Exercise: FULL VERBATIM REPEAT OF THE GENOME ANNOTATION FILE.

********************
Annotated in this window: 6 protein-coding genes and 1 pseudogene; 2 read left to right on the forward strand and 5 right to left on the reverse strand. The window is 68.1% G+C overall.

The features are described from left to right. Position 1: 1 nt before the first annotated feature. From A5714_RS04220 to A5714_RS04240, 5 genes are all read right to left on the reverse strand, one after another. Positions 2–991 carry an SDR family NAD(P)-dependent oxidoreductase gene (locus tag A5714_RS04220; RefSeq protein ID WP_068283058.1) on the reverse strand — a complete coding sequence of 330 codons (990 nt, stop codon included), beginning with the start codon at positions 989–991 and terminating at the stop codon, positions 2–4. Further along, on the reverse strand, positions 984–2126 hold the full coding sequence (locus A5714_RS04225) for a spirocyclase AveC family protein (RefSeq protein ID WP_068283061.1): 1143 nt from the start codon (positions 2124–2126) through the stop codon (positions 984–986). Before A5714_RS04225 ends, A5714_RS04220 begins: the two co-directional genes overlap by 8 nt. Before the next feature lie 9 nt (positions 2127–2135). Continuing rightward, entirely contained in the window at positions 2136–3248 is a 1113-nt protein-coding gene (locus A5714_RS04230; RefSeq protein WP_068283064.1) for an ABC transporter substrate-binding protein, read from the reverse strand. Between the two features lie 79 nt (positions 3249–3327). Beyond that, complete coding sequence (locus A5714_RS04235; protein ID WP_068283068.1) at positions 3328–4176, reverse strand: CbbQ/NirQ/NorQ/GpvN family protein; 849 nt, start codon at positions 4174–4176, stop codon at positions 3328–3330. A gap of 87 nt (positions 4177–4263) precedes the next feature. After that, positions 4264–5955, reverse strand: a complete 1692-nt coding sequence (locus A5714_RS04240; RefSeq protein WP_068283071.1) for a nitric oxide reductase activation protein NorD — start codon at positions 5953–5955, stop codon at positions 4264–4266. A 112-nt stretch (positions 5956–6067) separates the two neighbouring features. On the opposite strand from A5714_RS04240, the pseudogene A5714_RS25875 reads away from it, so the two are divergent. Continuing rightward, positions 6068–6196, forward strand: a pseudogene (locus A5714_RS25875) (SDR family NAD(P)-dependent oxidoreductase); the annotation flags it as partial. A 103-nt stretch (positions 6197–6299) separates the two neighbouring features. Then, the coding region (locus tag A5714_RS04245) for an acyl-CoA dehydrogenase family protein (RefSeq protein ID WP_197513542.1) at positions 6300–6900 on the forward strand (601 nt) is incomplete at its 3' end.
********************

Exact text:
Annotated in this window: 6 protein-coding genes and 1 pseudogene; 2 read left to right on the forward strand and 5 right to left on the reverse strand. The window is 68.1% G+C overall.

The features are described from left to right. Position 1: 1 nt before the first annotated feature. From A5714_RS04220 to A5714_RS04240, 5 genes are all read right to left on the reverse strand, one after another. Positions 2–991 carry an SDR family NAD(P)-dependent oxidoreductase gene (locus tag A5714_RS04220; RefSeq protein ID WP_068283058.1) on the reverse strand — a complete coding sequence of 330 codons (990 nt, stop codon included), beginning with the start codon at positions 989–991 and terminating at the stop codon, positions 2–4. Further along, on the reverse strand, positions 984–2126 hold the full coding sequence (locus A5714_RS04225) for a spirocyclase AveC family protein (RefSeq protein ID WP_068283061.1): 1143 nt from the start codon (positions 2124–2126) through the stop codon (positions 984–986). Before A5714_RS04225 ends, A5714_RS04220 begins: the two co-directional genes overlap by 8 nt. Before the next feature lie 9 nt (positions 2127–2135). Continuing rightward, entirely contained in the window at positions 2136–3248 is a 1113-nt protein-coding gene (locus A5714_RS04230; RefSeq protein WP_068283064.1) for an ABC transporter substrate-binding protein, read from the reverse strand. Between the two features lie 79 nt (positions 3249–3327). Beyond that, complete coding sequence (locus A5714_RS04235; protein ID WP_068283068.1) at positions 3328–4176, reverse strand: CbbQ/NirQ/NorQ/GpvN family protein; 849 nt, start codon at positions 4174–4176, stop codon at positions 3328–3330. A gap of 87 nt (positions 4177–4263) precedes the next feature. After that, positions 4264–5955, reverse strand: a complete 1692-nt coding sequence (locus A5714_RS04240; RefSeq protein WP_068283071.1) for a nitric oxide reductase activation protein NorD — start codon at positions 5953–5955, stop codon at positions 4264–4266. A 112-nt stretch (positions 5956–6067) separates the two neighbouring features. On the opposite strand from A5714_RS04240, the pseudogene A5714_RS25875 reads away from it, so the two are divergent. Continuing rightward, positions 6068–6196, forward strand: a pseudogene (locus A5714_RS25875) (SDR family NAD(P)-dependent oxidoreductase); the annotation flags it as partial. A 103-nt stretch (positions 6197–6299) separates the two neighbouring features. Then, the coding region (locus tag A5714_RS04245) for an acyl-CoA dehydrogenase family protein (RefSeq protein ID WP_197513542.1) at positions 6300–6900 on the forward strand (601 nt) is incomplete at its 3' end.